Kidnapped Contractor Pleads For Help In New Video
In the video reportedly released by Al-Qaeda, Warren Weinstein says he feels "abandoned" and asks the U.S. to help save him.
In the first piece of evidence in more than a year he's still alive, an American contractor kidnapped by Al-Qaeda pleads with President Obama to help him.
"Nine years ago, I came to Pakistan to help my government. And now when I need my government, it seems that I have been totally abandoned." (Via The Washington Post / As-Sahab)
That's 72-year-old Warren Weinstein, who was kidnapped in August 2011 while working as the director for J.E. Austin Associates in Pakistan. (Via The Huffington Post)
The Washington Post obtained a copy of the video Wednesday, which opens with a graphic addressing it to the president, U.S. Secretary of State John Kerry, media, the U.S. public and Weinstein's family.
The Post reports a member of the State Department said the government is trying to authenticate the contents of the video.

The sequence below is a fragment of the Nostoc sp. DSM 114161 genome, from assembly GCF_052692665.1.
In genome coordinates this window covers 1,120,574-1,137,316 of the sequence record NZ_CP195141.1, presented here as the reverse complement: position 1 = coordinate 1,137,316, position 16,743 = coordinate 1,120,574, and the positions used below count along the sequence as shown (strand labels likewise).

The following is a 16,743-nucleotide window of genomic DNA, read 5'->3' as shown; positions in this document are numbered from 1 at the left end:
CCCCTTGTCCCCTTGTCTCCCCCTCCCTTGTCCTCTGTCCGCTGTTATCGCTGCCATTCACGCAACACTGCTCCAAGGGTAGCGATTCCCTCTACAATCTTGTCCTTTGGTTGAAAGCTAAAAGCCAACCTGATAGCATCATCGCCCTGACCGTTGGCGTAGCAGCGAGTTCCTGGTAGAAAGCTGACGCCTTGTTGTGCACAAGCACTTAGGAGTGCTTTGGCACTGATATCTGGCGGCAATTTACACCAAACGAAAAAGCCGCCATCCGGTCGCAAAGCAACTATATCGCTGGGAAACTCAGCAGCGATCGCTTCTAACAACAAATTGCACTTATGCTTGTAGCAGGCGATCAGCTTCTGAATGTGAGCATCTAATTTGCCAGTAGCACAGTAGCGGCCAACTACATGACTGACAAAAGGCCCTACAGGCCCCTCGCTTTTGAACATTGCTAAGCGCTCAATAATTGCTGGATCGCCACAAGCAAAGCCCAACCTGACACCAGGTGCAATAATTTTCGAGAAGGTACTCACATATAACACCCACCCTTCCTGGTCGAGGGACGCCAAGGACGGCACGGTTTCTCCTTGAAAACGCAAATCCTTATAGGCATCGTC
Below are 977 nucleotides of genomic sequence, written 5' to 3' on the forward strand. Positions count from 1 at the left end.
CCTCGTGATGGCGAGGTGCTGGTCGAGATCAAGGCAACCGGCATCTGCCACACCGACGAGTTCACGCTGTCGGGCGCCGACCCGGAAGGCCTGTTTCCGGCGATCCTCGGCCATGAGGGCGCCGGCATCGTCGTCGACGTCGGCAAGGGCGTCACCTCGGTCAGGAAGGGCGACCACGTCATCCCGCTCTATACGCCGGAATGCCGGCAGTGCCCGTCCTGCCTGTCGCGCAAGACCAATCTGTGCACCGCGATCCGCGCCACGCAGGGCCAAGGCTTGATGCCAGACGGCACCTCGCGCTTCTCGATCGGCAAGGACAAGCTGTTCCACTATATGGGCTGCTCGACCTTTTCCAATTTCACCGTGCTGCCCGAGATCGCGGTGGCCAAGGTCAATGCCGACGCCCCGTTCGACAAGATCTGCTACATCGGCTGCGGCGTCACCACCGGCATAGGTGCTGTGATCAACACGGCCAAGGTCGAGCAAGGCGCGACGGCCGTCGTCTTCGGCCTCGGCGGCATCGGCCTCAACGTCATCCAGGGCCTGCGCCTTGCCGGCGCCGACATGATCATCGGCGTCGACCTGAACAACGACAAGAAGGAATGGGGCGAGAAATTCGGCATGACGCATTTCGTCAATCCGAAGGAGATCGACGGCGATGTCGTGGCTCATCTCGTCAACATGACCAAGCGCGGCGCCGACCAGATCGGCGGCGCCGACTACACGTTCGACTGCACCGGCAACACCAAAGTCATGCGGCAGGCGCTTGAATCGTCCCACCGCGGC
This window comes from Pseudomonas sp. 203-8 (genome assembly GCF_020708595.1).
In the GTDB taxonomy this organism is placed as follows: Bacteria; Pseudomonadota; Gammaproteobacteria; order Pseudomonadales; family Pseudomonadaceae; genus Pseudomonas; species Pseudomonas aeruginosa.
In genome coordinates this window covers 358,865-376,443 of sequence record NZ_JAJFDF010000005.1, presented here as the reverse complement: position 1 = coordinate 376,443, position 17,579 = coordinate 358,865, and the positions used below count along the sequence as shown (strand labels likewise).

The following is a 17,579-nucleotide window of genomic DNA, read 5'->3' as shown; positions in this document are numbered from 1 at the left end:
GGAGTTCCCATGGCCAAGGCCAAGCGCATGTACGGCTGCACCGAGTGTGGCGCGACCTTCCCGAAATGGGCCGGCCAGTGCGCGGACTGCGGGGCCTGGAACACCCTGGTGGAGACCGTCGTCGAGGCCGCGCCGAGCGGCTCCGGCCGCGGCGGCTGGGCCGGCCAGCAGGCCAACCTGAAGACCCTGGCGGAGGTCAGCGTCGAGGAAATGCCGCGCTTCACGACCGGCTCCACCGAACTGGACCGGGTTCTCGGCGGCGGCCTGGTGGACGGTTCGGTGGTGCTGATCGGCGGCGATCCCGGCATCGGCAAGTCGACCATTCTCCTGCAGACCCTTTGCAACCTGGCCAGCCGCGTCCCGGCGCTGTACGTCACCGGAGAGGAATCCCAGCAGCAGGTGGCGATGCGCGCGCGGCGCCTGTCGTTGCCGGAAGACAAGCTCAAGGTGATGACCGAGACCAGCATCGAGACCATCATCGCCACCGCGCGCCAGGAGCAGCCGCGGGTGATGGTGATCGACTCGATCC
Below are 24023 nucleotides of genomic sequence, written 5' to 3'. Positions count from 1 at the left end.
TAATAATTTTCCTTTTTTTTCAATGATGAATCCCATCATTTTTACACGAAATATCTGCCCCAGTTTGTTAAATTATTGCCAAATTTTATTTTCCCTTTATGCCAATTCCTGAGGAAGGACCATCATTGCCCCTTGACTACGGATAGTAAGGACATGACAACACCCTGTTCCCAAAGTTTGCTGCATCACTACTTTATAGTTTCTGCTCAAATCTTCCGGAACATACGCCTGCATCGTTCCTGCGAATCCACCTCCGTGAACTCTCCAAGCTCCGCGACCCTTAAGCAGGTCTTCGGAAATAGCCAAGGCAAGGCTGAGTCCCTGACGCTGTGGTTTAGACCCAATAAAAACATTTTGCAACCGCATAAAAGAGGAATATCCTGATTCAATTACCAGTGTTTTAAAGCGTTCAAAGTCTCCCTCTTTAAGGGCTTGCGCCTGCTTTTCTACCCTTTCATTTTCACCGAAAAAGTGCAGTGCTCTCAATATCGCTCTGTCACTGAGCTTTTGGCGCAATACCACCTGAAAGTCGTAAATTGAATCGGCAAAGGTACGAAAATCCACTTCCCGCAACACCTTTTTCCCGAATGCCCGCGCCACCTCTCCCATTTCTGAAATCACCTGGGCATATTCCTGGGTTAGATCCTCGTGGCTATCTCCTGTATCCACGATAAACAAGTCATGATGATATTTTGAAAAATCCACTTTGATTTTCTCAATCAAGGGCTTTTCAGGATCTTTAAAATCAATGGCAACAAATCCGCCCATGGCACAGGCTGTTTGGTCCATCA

The video did include the watermark of As-Sahab, which is Al-Qaeda's media production house. (Via GlobalJihad.net)
A handwritten letter included with the message was dated Oct. 3. (Via The Washington Post)
"The years have taken their toll."
"This is the third video released of Weinstein since he was kidnapped — the latest showing a dramatic change of appearance. He seems to have aged considerably." (Via CNN)
During the 13-minute video, Weinstein encourages the American public to start a social media campaign to get him released. Al-Qaeda has previously demanded the U.S. release jihadist fighters and stop air raids in the Middle East in exchange for Weinstein.
Appealing directly to President Obama, Weinstein said, "You are now in your second term as president of the United States, and that means that you can make hard decisions without worrying about re-election."
The Obama administration says it will not negotiate with Al-Qaeda for Weinstein's release.
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